'The economy will surprise us' - Zimbabwe finance minister says Covid-19 won't hit economy as hard

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Zimbabwe Finance Minister Mthuli Ncube arrives at the Parliament of Zimbabwe to present the national annual budget on 14 November 2019.
Zimbabwe Finance Minister Mthuli Ncube arrives at the Parliament of Zimbabwe to present the national annual budget on 14 November 2019.
PHOTO: Jekesai Njikizana/AFP
  • Finance minister Mthuli Ncube said Zimbabwe's economy would not be as hard hit by Covid-19 as initially feared.
  • Zimbabwe was already battling soaring inflation, medicine shortages in hospitals and striking public workers before the pandemic struck.
  • Ordinary Zimbabweans however say life has become harder since Ncube was appointed two years ago.


HARARE – Zimbabwe's finance minister said on Monday the economy would not be as severely impacted by the Covid-19 pandemic as initially feared and foreign currency inflows had shown resilience.

The southern African nation was already grappling with runaway inflation, shortages of medicine in hospitals and strikes by public workers before the novel coronavirus arrived in March.

"I am more bullish again even during this Covid-19 moment, I think the economy will surprise us on the upside," finance minister Mthuli Ncube said during an online media conference.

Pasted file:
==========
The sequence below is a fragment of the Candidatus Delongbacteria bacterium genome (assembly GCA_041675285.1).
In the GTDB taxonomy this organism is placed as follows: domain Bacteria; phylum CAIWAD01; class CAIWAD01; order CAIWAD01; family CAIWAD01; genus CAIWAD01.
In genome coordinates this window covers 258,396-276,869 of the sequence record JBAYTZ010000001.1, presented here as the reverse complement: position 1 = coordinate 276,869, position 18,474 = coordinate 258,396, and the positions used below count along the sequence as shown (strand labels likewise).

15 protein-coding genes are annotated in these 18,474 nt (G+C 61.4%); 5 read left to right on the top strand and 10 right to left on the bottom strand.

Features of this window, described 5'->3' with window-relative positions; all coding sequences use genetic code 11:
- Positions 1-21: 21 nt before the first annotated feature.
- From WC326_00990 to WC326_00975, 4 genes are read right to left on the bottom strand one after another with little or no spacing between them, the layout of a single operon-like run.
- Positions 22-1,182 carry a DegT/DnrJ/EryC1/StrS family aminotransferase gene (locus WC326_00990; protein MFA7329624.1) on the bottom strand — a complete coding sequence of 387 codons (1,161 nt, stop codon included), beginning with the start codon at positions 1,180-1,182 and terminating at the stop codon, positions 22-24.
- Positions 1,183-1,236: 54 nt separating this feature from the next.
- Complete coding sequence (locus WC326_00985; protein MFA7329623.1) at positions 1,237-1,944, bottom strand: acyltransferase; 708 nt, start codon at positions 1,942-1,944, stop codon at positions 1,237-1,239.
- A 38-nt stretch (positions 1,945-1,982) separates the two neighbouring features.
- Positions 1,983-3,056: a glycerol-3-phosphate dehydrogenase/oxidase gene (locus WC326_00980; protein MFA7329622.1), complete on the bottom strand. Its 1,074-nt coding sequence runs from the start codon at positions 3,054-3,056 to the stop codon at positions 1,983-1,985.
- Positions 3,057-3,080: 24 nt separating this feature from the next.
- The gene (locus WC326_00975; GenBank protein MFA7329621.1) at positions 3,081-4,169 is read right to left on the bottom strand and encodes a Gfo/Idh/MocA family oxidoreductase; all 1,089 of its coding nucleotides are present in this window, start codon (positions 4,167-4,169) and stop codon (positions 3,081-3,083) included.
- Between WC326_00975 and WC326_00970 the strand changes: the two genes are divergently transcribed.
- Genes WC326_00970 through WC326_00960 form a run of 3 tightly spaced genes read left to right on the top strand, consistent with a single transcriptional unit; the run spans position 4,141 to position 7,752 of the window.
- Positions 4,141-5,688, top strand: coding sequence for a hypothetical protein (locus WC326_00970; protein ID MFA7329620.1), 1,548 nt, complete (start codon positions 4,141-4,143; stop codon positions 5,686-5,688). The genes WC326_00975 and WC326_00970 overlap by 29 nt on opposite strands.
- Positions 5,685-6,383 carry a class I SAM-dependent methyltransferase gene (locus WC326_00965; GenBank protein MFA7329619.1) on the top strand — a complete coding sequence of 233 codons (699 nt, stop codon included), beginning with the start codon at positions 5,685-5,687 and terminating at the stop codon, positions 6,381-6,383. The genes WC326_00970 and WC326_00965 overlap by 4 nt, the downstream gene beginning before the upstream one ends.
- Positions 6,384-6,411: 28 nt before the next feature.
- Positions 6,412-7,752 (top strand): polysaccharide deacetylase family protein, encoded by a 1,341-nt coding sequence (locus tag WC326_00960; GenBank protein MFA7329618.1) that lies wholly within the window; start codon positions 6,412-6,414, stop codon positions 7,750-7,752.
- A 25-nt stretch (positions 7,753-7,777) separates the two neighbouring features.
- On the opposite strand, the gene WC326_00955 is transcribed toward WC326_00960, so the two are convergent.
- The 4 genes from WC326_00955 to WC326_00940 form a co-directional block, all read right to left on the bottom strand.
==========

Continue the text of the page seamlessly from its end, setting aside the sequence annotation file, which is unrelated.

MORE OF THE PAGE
"Our prognosis is that the impact of Covid-19 overall on Zimbabwe is not as deep as in other countries," Ncube said, but declined to give details or a new economic growth forecast.

Ncube had said during a mid-term budget statement in July that the economy was set to shrink by 4.5% this year, owing to the fallout from the pandemic.

Soaring inflation

Ncube said the government had made significant progress on economic reforms, including cutting its wage bill from 92% of the total budget in 2017 to below 50% now and had stopped printing money and stabilised the exchange rate.

But ordinary Zimbabweans say life has become harder since Ncube was appointed to President Emmerson Mnangagwa's cabinet two years ago, with salaries lagging soaring inflation of 761% and prices of basic goods rocketing up.

Electricity tariffs rose 50% last week, which would feed into inflation, but Ncube said this was necessary to keep the state power company viable and enable it to pay coal suppliers.

Most teachers have refused to return to class since schools re-opened last week for the first time since March, saying they do not earn enough to work.

Ncube said mining and agriculture would anchor an economic recovery. The government would resume token payments to creditors like the World Bank and African Development Bank, which it owes more than $1 billion, Ncube said.

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